|The tower of Koprivshtitsa's "old" church (built about 15 years before what is still referred to as the "new" church, from the mid-19th C.)|
|The facade of one of the village's historical homes; the paintings depict scenes from Venice and other trading points for the home's wealthy owner.|
|One of Bulgaria's most revered poets was killed in the First World War; here, a statue of his mother gazes out towards the gate of their home, depicting her waiting for his return.|
|Phil never would have made it in these houses|
|Typical view of homes in Koprivshtitsa|
|The view out the window of our hotel; some of our colleagues were awoken in the morning by the sheep living next door.|
The next day, we moved on to Plovdiv, which is the hometown of one of our tour guides, Natalya, who works at the school. We toured the Roman amphitheater, which is in remarkably good condition, considering that--or maybe because--it remained buried until about 1973, when renovations on the school that perched atop it uncovered this hidden treasure. We also spent some time roaming the lovely cobblestoned streets of "Old Plovdiv," and then went to a hilltop (Plovdiv has 7 hills) for a better vantage on the city.
It seems that ruins of the Roman, Byzantine, and, certainly, Ottoman periods of the country's history lie all around one's feet. One teacher from a small village south of Sofia said that, as a child, he and his brother were always turning up relics and using them as toys. Natalya tells us that many a construction project has ground to a screeching halt, stalled indefinitely, due to the discovery of an archaeological treasure that stands in the way.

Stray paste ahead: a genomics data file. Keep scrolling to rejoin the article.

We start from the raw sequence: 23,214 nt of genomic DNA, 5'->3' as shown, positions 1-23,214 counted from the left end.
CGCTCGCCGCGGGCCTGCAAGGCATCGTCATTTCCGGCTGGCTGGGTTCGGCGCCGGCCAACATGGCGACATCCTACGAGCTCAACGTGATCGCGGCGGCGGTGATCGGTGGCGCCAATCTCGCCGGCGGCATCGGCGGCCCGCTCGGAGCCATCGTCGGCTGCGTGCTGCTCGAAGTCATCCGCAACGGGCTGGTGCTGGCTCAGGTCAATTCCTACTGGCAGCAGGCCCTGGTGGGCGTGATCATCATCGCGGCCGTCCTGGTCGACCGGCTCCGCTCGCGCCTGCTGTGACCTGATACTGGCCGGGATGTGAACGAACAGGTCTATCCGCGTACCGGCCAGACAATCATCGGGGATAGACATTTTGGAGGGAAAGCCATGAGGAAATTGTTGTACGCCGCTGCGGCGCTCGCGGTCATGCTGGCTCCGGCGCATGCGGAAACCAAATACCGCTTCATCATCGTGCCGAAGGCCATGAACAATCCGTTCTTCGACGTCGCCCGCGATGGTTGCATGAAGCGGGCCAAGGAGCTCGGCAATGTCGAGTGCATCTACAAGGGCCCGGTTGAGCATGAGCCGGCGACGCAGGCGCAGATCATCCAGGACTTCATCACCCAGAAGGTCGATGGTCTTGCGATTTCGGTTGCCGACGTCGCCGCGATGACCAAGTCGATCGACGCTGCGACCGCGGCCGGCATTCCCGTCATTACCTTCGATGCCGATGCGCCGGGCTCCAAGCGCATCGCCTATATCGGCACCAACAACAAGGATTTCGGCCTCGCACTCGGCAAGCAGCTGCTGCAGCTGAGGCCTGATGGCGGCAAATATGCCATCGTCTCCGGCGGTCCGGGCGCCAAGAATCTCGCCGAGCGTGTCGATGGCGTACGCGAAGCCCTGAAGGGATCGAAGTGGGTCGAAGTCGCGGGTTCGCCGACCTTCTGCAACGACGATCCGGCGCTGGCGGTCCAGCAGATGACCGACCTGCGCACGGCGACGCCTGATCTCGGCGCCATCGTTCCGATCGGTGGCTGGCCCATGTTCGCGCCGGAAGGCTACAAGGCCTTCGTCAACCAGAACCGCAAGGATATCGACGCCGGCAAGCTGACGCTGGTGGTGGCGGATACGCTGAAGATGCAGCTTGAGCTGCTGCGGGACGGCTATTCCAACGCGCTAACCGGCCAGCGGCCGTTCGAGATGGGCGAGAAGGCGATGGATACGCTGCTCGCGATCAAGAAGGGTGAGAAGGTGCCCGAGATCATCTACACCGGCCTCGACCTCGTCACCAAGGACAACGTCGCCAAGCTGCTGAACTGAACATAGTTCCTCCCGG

|Plovdiv's Roman amphitheater|
|Phil on the old steps of the amphitheater; some of the upper balcony seats have been replaced, but much of the theater's original marble is intact.|
|The glare off the marble was so strong I could barely keep my eyes open for this photo.|
|Incredibly, these tall columns flanking the stage still stand.|
|The streets of "old Plovdiv"|
|The facade of a building in Old Plovdiv|
|Fountain in a main square off a pedestrian street in Plovdiv.|
Back in Sofia, we started orientation in our departments and then, yesterday, had the first all-school faculty meeting. Those days are always pretty overwhelming, between all of the meeting and greeting and information-overload; fortunately, the vibe among the staff is notably cheerful (at least for now!), and our colleagues have been incredibly helpful in getting us up to speed. Unfortunately, we won't maintain that speed for long, as the national holiday called Unification Day falls this weekend, meaning we have off until Wednesday! Rather than escaping to the beach, the mountains, or even another country, as many people do, we've opted to stick around Sofia. We'll do some more neighborhood walks, bike rides, and perhaps another excursion to Mt. Vitosha tomorrow...
Until next time, obeecham (love) from Sofia!